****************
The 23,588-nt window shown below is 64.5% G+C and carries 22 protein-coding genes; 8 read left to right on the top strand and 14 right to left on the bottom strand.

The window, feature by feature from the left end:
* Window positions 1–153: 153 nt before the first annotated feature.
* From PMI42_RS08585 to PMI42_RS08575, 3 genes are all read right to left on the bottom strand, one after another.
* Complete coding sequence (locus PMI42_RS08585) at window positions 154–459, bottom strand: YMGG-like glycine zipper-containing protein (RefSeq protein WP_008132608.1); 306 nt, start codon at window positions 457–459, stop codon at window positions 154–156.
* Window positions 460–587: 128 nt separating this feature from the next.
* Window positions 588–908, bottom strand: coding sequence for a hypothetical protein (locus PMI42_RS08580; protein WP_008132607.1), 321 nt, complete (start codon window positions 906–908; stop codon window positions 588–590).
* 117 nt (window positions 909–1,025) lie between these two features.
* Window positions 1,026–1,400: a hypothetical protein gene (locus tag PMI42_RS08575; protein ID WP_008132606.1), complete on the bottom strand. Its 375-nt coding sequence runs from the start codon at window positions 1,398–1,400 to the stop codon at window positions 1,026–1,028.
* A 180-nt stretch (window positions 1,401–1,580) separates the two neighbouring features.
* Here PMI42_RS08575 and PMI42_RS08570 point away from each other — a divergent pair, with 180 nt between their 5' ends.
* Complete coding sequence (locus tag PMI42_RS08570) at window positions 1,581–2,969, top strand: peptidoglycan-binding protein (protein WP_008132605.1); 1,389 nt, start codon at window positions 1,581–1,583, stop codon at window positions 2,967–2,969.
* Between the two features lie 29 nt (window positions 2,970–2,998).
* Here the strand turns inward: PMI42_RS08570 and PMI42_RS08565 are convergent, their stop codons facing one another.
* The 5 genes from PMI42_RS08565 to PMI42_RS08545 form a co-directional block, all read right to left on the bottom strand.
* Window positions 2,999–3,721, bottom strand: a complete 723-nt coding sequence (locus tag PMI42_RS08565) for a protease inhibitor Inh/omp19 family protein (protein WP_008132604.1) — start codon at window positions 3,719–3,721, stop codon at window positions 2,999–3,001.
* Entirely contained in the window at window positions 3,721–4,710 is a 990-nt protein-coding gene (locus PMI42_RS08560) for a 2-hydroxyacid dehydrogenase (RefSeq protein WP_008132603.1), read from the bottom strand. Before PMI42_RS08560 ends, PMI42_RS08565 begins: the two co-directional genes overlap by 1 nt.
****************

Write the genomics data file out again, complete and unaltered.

The 23,588-nt window shown below is 64.5% G+C and carries 22 protein-coding genes; 8 read left to right on the top strand and 14 right to left on the bottom strand.

The window, feature by feature from the left end:
* Window positions 1–153: 153 nt before the first annotated feature.
* From PMI42_RS08585 to PMI42_RS08575, 3 genes are all read right to left on the bottom strand, one after another.
* Complete coding sequence (locus PMI42_RS08585) at window positions 154–459, bottom strand: YMGG-like glycine zipper-containing protein (RefSeq protein WP_008132608.1); 306 nt, start codon at window positions 457–459, stop codon at window positions 154–156.
* Window positions 460–587: 128 nt separating this feature from the next.
* Window positions 588–908, bottom strand: coding sequence for a hypothetical protein (locus PMI42_RS08580; protein WP_008132607.1), 321 nt, complete (start codon window positions 906–908; stop codon window positions 588–590).
* 117 nt (window positions 909–1,025) lie between these two features.
* Window positions 1,026–1,400: a hypothetical protein gene (locus tag PMI42_RS08575; protein ID WP_008132606.1), complete on the bottom strand. Its 375-nt coding sequence runs from the start codon at window positions 1,398–1,400 to the stop codon at window positions 1,026–1,028.
* A 180-nt stretch (window positions 1,401–1,580) separates the two neighbouring features.
* Here PMI42_RS08575 and PMI42_RS08570 point away from each other — a divergent pair, with 180 nt between their 5' ends.
* Complete coding sequence (locus tag PMI42_RS08570) at window positions 1,581–2,969, top strand: peptidoglycan-binding protein (protein WP_008132605.1); 1,389 nt, start codon at window positions 1,581–1,583, stop codon at window positions 2,967–2,969.
* Between the two features lie 29 nt (window positions 2,970–2,998).
* Here the strand turns inward: PMI42_RS08570 and PMI42_RS08565 are convergent, their stop codons facing one another.
* The 5 genes from PMI42_RS08565 to PMI42_RS08545 form a co-directional block, all read right to left on the bottom strand.
* Window positions 2,999–3,721, bottom strand: a complete 723-nt coding sequence (locus tag PMI42_RS08565) for a protease inhibitor Inh/omp19 family protein (protein WP_008132604.1) — start codon at window positions 3,719–3,721, stop codon at window positions 2,999–3,001.
* Entirely contained in the window at window positions 3,721–4,710 is a 990-nt protein-coding gene (locus PMI42_RS08560) for a 2-hydroxyacid dehydrogenase (RefSeq protein WP_008132603.1), read from the bottom strand. Before PMI42_RS08560 ends, PMI42_RS08565 begins: the two co-directional genes overlap by 1 nt.